Best way to repair these small screw cracks?

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Forum topic by ColonelTravis posted 06-02-2014 01:03 AM 1039 views 0 times favorited 8 replies Add to Favorites Watch
View ColonelTravis's profile


1797 posts in 1915 days

06-02-2014 01:03 AM

Topic tags/keywords: screw crack

Restoring an old Stanley level. Lot of brass on it I want to clean up, like the caps on the end. Each has a screw on top, on the bottom and then one on the face:

After taking them off I saw that he top and bottom screws on both ends have all cracked the side like this:

So that’s four little cracks (two each side), which aren’t visible because the brass covers them up. I’ve fixed wide/stripped screw holes in hinges but nothing that’s broken through an edge like this. What’s the best way to fix this kind of break?

8 replies so far

View TechTeacher04's profile


386 posts in 1553 days

#1 posted 06-03-2014 02:12 PM

I would leave it as it is, If you can’t sleep until they are fixed I would apply glue with a syringe being careful not to get glue on the exposed surfaces and clamping it. After the glue dries reattach the end plate with the clamp still in place. The clamp will prevent the wood from spreading because of the wedging action of the screw. I would use a hand screw clamp or parallel jaw type clamp to have a wide parallel clamping action.

View HorizontalMike's profile


7758 posts in 2935 days

#2 posted 06-03-2014 02:53 PM

I agree, leave it be. There is no load on what these screws hold, and looking at your image it appears these cracks may be as old as the level and created when first assembled.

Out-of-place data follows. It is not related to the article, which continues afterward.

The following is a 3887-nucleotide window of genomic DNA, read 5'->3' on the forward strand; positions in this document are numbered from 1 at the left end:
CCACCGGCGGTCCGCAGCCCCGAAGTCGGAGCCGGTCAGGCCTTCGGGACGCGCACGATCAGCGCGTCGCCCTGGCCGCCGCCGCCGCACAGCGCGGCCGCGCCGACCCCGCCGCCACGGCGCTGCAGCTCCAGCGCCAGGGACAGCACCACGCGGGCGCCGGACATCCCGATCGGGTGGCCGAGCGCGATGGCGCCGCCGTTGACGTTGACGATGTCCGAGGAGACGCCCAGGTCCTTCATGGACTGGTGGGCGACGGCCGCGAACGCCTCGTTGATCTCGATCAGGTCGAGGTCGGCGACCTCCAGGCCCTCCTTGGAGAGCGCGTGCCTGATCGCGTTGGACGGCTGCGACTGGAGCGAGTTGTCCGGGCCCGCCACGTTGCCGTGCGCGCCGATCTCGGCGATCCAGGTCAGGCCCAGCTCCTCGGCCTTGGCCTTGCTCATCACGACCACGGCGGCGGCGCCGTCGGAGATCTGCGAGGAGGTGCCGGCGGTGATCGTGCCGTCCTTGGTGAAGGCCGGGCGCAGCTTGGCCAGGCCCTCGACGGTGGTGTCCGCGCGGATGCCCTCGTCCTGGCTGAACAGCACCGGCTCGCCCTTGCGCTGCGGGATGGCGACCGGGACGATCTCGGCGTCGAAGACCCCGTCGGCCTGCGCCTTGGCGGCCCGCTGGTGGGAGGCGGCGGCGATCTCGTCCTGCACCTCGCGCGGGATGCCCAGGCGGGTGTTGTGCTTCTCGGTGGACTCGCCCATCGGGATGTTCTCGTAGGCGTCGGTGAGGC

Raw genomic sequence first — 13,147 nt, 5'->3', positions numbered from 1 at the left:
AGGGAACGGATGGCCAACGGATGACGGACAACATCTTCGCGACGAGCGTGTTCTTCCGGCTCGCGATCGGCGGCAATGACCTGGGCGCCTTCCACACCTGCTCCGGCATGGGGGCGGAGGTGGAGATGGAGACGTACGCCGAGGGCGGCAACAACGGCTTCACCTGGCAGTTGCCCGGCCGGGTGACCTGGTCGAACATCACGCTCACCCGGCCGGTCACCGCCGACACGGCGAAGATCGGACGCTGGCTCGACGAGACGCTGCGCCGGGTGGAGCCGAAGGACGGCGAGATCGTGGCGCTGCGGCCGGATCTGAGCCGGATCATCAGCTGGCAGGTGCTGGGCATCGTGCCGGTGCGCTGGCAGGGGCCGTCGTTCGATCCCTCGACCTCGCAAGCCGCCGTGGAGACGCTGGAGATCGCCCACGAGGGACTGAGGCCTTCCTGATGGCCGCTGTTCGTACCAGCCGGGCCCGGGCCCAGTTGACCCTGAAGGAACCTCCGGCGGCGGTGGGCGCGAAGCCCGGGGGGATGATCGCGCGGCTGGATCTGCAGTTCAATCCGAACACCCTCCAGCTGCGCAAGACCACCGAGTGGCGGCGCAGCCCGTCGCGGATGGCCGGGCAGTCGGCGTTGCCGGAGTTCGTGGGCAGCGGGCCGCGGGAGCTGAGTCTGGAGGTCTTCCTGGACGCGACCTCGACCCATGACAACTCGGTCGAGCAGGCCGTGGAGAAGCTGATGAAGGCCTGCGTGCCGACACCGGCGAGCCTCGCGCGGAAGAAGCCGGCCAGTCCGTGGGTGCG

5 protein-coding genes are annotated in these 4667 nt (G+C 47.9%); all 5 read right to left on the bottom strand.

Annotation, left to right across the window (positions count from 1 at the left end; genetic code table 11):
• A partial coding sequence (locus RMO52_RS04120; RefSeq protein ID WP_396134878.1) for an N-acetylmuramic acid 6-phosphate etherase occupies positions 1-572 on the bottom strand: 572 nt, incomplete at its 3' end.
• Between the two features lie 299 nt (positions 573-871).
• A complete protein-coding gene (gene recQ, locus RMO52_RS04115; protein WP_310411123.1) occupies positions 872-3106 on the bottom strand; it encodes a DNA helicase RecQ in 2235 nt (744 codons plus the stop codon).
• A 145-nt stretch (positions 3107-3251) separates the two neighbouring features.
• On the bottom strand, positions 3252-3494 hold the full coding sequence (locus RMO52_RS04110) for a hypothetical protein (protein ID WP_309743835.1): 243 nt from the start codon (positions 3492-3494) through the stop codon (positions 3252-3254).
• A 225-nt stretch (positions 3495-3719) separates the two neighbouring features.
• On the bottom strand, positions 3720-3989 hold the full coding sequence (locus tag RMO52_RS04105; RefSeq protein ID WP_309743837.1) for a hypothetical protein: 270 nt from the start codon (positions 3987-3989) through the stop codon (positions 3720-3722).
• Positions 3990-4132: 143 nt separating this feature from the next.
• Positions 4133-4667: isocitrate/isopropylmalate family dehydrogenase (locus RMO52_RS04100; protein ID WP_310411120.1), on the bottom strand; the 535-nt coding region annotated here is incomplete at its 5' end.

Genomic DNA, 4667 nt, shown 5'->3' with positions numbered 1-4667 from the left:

Considering the above, I would not use clamps at all, because the screw spread the wood in order to fit in the first place. I bet the screw holes were not pre-drilled. IMO, a single drop of glue in the hole when reassembling should be all you need to do after shining up the brass.

How about sharing a FULL sized image of this level, for all of us to appreciate? Thanks!

-- HorizontalMike -- "Woodpeckers understand..."

View firefighterontheside's profile


18351 posts in 1878 days

#3 posted 06-03-2014 03:09 PM

I was thinking the same. These cracks were probably made when it was first assembled. No need to “fix” them now. Make sure that when you put the screws back in that they go into the same threads as when first put in.

-- Bill M. "People change, walnut doesn't" by Gene.

View Nomad62's profile


726 posts in 2980 days

#4 posted 06-03-2014 03:22 PM

Maybe bore out the hole to an inch or so (hard to tell dimensions by a pic, need to go by available size), then glue in a dowel to fit; pre-drill said dowel and reinstall the caps…?

-- Power tools put us ahead of the monkeys

View firefighterontheside's profile


18351 posts in 1878 days

#5 posted 06-03-2014 03:55 PM

I just read nomad’s comment and then looked at the picture closer and it looks like that’s already been done. Maybe?

-- Bill M. "People change, walnut doesn't" by Gene.

View BinghamtonEd's profile


2298 posts in 2391 days

#6 posted 06-03-2014 04:21 PM

Agreed, it looks like it’s already been drilled out and plugged. It doesn’t look like the crack exists in the plug, which would indicate that it actually is fixed, and you can leave it be. The screw may have been stripped, and perhaps putting the plug in is actually what caused the crack. Who knows.

-- - The mightiest oak in the forest is just a little nut that held its ground.

View ColonelTravis's profile


1797 posts in 1915 days

#7 posted 06-04-2014 06:47 PM

Thanks, leaving them.

View MrRon's profile


4793 posts in 3265 days

#8 posted 06-04-2014 11:52 PM

Depends on what you want to do with the level. If it is for use, I would soak the end of the level in CA glue, redrill the holes for screws . If the level is for display only, leave it alone.

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